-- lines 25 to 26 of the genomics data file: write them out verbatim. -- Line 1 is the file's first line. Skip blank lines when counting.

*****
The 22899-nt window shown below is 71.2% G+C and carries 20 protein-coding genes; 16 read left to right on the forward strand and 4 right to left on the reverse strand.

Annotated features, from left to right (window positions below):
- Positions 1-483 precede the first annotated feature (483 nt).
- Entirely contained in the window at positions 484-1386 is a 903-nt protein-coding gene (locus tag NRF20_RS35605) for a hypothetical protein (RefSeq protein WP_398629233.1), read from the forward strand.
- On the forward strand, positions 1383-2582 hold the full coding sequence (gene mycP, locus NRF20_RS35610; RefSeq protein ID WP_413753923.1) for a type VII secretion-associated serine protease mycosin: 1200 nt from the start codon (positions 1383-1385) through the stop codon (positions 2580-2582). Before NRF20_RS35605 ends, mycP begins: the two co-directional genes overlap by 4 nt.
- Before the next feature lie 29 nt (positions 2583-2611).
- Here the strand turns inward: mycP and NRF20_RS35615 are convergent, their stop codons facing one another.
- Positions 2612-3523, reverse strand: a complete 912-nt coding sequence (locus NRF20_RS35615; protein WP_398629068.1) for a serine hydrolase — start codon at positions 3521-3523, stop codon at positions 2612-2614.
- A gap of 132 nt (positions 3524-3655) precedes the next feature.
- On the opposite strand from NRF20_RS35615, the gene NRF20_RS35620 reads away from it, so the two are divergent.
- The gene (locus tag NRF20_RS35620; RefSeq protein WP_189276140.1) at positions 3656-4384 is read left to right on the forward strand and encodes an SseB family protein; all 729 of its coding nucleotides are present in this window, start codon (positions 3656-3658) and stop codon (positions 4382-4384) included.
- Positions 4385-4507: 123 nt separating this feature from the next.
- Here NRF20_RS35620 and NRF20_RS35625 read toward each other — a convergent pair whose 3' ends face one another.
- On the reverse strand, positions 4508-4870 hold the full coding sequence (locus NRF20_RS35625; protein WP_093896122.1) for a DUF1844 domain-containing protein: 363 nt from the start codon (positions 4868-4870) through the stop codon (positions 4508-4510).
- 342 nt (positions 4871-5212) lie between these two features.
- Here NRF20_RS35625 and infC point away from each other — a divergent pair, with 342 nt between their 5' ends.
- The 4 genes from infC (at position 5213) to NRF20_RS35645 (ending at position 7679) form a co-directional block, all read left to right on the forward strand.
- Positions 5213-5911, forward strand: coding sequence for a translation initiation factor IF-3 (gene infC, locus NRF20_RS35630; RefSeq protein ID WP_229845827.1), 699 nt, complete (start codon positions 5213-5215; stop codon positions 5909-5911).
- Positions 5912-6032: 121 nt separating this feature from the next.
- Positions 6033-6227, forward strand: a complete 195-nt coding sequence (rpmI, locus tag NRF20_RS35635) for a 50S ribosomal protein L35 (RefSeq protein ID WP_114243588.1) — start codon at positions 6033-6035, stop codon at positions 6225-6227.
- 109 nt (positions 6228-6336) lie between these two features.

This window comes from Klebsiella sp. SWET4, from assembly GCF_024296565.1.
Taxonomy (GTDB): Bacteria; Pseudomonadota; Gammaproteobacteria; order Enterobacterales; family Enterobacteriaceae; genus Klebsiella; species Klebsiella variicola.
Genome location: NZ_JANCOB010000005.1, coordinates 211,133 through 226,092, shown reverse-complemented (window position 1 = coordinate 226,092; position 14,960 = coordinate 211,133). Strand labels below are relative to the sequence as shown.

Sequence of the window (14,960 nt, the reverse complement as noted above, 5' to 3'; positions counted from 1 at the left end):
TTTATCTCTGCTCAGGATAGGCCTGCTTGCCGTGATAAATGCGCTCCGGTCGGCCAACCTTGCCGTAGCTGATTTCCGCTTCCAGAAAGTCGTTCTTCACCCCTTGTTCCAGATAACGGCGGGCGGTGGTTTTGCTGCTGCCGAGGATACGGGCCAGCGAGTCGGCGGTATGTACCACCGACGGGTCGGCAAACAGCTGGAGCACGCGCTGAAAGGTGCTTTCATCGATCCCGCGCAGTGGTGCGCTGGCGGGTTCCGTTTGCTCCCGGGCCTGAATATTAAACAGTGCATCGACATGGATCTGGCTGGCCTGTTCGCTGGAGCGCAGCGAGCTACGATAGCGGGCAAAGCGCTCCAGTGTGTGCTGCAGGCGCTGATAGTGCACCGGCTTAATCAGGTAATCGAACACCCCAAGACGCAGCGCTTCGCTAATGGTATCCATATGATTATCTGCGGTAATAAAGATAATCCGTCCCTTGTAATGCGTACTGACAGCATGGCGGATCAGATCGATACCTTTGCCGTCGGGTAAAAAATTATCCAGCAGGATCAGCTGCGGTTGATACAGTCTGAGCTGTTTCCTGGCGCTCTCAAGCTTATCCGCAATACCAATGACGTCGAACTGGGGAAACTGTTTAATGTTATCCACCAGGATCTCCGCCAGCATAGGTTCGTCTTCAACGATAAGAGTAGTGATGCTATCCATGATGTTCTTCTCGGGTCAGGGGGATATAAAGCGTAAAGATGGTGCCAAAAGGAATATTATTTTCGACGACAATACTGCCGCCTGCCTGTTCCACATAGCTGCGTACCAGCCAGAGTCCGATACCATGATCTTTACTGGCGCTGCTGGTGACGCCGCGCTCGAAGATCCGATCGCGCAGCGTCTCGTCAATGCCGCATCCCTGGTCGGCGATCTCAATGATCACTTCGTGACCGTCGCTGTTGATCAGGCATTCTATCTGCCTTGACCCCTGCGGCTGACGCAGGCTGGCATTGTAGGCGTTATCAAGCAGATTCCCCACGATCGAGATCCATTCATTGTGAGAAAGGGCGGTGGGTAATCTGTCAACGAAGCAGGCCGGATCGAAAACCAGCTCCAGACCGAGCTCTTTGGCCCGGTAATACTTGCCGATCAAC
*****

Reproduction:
Sequence of the window (14,960 nt, the reverse complement as noted above, 5' to 3'; positions counted from 1 at the left end):
TTTATCTCTGCTCAGGATAGGCCTGCTTGCCGTGATAAATGCGCTCCGGTCGGCCAACCTTGCCGTAGCTGATTTCCGCTTCCAGAAAGTCGTTCTTCACCCCTTGTTCCAGATAACGGCGGGCGGTGGTTTTGCTGCTGCCGAGGATACGGGCCAGCGAGTCGGCGGTATGTACCACCGACGGGTCGGCAAACAGCTGGAGCACGCGCTGAAAGGTGCTTTCATCGATCCCGCGCAGTGGTGCGCTGGCGGGTTCCGTTTGCTCCCGGGCCTGAATATTAAACAGTGCATCGACATGGATCTGGCTGGCCTGTTCGCTGGAGCGCAGCGAGCTACGATAGCGGGCAAAGCGCTCCAGTGTGTGCTGCAGGCGCTGATAGTGCACCGGCTTAATCAGGTAATCGAACACCCCAAGACGCAGCGCTTCGCTAATGGTATCCATATGATTATCTGCGGTAATAAAGATAATCCGTCCCTTGTAATGCGTACTGACAGCATGGCGGATCAGATCGATACCTTTGCCGTCGGGTAAAAAATTATCCAGCAGGATCAGCTGCGGTTGATACAGTCTGAGCTGTTTCCTGGCGCTCTCAAGCTTATCCGCAATACCAATGACGTCGAACTGGGGAAACTGTTTAATGTTATCCACCAGGATCTCCGCCAGCATAGGTTCGTCTTCAACGATAAGAGTAGTGATGCTATCCATGATGTTCTTCTCGGGTCAGGGGGATATAAAGCGTAAAGATGGTGCCAAAAGGAATATTATTTTCGACGACAATACTGCCGCCTGCCTGTTCCACATAGCTGCGTACCAGCCAGAGTCCGATACCATGATCTTTACTGGCGCTGCTGGTGACGCCGCGCTCGAAGATCCGATCGCGCAGCGTCTCGTCAATGCCGCATCCCTGGTCGGCGATCTCAATGATCACTTCGTGACCGTCGCTGTTGATCAGGCATTCTATCTGCCTTGACCCCTGCGGCTGACGCAGGCTGGCATTGTAGGCGTTATCAAGCAGATTCCCCACGATCGAGATCCATTCATTGTGAGAAAGGGCGGTGGGTAATCTGTCAACGAAGCAGGCCGGATCGAAAACCAGCTCCAGACCGAGCTCTTTGGCCCGGTAATACTTGCCGATCAAC